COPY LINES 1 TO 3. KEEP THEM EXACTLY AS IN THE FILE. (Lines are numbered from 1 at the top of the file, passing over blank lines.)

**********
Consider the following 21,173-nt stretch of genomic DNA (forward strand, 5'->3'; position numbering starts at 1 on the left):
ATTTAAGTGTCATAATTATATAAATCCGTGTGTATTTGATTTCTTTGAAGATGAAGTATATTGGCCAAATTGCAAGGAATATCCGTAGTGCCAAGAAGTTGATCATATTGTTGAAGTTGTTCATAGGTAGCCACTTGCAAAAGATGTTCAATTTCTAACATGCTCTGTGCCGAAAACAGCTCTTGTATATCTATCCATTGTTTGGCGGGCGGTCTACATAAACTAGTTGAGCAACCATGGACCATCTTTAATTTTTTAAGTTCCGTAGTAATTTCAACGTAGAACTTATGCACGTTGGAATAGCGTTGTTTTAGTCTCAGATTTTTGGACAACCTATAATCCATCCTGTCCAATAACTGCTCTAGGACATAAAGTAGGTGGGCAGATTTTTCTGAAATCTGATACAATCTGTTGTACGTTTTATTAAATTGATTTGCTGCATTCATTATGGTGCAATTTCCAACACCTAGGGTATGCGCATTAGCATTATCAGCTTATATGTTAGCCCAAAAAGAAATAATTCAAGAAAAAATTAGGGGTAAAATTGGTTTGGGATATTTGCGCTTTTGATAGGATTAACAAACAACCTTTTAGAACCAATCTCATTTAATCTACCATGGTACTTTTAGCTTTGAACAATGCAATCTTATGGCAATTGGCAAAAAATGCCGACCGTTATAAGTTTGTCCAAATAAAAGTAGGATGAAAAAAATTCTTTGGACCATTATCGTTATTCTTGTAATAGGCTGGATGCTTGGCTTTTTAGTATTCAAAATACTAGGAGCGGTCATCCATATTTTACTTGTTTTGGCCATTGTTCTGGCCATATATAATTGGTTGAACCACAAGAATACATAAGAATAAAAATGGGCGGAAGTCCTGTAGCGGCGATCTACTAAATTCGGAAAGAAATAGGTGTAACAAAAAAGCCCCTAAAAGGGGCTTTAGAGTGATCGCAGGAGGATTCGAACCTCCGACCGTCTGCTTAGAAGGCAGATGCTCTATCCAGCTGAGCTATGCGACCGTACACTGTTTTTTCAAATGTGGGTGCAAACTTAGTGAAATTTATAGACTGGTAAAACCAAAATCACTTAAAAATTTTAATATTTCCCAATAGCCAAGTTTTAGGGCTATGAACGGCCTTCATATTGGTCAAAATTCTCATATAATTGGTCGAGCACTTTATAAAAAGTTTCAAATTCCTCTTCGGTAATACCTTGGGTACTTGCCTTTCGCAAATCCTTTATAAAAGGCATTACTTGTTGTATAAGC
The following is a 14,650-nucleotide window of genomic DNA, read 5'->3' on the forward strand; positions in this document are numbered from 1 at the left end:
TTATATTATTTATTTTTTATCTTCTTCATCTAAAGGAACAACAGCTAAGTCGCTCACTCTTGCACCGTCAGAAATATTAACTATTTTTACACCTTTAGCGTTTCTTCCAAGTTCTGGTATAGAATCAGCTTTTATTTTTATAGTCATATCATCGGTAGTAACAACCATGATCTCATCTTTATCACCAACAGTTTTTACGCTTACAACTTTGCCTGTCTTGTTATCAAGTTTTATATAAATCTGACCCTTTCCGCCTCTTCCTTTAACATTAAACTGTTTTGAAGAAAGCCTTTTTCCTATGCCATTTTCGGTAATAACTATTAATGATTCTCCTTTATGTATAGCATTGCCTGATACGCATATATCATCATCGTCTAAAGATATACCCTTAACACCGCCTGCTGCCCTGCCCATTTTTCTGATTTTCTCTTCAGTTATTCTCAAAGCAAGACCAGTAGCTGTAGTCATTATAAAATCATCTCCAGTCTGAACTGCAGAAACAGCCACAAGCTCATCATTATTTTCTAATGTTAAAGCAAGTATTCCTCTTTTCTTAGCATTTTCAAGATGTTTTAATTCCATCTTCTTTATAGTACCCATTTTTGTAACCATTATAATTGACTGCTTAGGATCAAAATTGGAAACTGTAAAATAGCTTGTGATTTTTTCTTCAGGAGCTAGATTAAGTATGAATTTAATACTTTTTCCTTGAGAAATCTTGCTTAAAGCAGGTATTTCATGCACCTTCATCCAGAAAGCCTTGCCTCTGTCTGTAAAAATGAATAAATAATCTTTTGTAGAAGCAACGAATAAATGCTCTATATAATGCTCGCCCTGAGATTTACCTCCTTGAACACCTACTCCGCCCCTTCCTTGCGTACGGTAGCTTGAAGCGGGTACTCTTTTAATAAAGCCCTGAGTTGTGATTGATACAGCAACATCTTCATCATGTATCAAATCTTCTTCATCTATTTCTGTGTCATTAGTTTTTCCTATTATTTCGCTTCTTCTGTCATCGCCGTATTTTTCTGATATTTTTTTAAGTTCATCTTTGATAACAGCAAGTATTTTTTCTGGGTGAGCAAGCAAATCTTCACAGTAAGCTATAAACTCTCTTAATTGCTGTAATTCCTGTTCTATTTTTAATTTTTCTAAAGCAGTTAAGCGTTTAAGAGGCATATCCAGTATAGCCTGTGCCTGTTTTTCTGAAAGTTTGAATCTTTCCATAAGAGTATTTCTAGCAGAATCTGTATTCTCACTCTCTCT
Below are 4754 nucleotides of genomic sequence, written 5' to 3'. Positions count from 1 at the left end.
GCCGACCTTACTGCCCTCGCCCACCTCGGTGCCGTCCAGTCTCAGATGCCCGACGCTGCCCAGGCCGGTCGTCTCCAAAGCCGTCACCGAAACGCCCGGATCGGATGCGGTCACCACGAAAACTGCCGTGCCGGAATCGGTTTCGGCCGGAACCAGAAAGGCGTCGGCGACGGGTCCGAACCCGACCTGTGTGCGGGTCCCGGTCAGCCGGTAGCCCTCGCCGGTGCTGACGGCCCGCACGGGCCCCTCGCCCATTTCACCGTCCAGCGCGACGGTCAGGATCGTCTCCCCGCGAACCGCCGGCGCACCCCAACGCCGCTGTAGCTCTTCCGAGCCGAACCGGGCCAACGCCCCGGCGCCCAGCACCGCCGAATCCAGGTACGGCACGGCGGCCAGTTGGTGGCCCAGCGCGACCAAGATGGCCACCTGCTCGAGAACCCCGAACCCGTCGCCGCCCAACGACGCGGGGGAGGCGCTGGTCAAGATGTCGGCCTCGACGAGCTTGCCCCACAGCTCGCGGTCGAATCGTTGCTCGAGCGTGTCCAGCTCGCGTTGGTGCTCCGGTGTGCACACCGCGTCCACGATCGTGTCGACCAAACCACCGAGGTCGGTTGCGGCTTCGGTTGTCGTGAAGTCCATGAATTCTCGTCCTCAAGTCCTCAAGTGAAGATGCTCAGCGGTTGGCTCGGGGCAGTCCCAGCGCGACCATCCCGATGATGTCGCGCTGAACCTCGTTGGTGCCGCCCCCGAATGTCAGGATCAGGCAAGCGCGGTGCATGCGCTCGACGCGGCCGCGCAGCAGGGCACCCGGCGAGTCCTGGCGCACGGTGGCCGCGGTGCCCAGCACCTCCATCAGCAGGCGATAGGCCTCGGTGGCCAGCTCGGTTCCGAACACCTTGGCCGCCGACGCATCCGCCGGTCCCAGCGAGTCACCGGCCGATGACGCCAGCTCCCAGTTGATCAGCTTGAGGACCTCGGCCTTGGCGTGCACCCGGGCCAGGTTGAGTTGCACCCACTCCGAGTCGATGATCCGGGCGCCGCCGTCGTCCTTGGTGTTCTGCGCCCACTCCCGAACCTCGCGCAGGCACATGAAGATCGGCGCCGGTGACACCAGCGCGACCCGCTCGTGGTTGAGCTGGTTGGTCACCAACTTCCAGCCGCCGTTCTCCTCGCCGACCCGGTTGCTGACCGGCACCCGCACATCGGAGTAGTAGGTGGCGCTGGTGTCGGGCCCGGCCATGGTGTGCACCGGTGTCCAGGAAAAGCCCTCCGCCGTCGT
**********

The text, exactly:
Consider the following 21,173-nt stretch of genomic DNA (forward strand, 5'->3'; position numbering starts at 1 on the left):
ATTTAAGTGTCATAATTATATAAATCCGTGTGTATTTGATTTCTTTGAAGATGAAGTATATTGGCCAAATTGCAAGGAATATCCGTAGTGCCAAGAAGTTGATCATATTGTTGAAGTTGTTCATAGGTAGCCACTTGCAAAAGATGTTCAATTTCTAACATGCTCTGTGCCGAAAACAGCTCTTGTATATCTATCCATTGTTTGGCGGGCGGTCTACATAAACTAGTTGAGCAACCATGGACCATCTTTAATTTTTTAAGTTCCGTAGTAATTTCAACGTAGAACTTATGCACGTTGGAATAGCGTTGTTTTAGTCTCAGATTTTTGGACAACCTATAATCCATCCTGTCCAATAACTGCTCTAGGACATAAAGTAGGTGGGCAGATTTTTCTGAAATCTGATACAATCTGTTGTACGTTTTATTAAATTGATTTGCTGCATTCATTATGGTGCAATTTCCAACACCTAGGGTATGCGCATTAGCATTATCAGCTTATATGTTAGCCCAAAAAGAAATAATTCAAGAAAAAATTAGGGGTAAAATTGGTTTGGGATATTTGCGCTTTTGATAGGATTAACAAACAACCTTTTAGAACCAATCTCATTTAATCTACCATGGTACTTTTAGCTTTGAACAATGCAATCTTATGGCAATTGGCAAAAAATGCCGACCGTTATAAGTTTGTCCAAATAAAAGTAGGATGAAAAAAATTCTTTGGACCATTATCGTTATTCTTGTAATAGGCTGGATGCTTGGCTTTTTAGTATTCAAAATACTAGGAGCGGTCATCCATATTTTACTTGTTTTGGCCATTGTTCTGGCCATATATAATTGGTTGAACCACAAGAATACATAAGAATAAAAATGGGCGGAAGTCCTGTAGCGGCGATCTACTAAATTCGGAAAGAAATAGGTGTAACAAAAAAGCCCCTAAAAGGGGCTTTAGAGTGATCGCAGGAGGATTCGAACCTCCGACCGTCTGCTTAGAAGGCAGATGCTCTATCCAGCTGAGCTATGCGACCGTACACTGTTTTTTCAAATGTGGGTGCAAACTTAGTGAAATTTATAGACTGGTAAAACCAAAATCACTTAAAAATTTTAATATTTCCCAATAGCCAAGTTTTAGGGCTATGAACGGCCTTCATATTGGTCAAAATTCTCATATAATTGGTCGAGCACTTTATAAAAAGTTTCAAATTCCTCTTCGGTAATACCTTGGGTACTTGCCTTTCGCAAATCCTTTATAAAAGGCATTACTTGTTGTATAAGC
The following is a 14,650-nucleotide window of genomic DNA, read 5'->3' on the forward strand; positions in this document are numbered from 1 at the left end: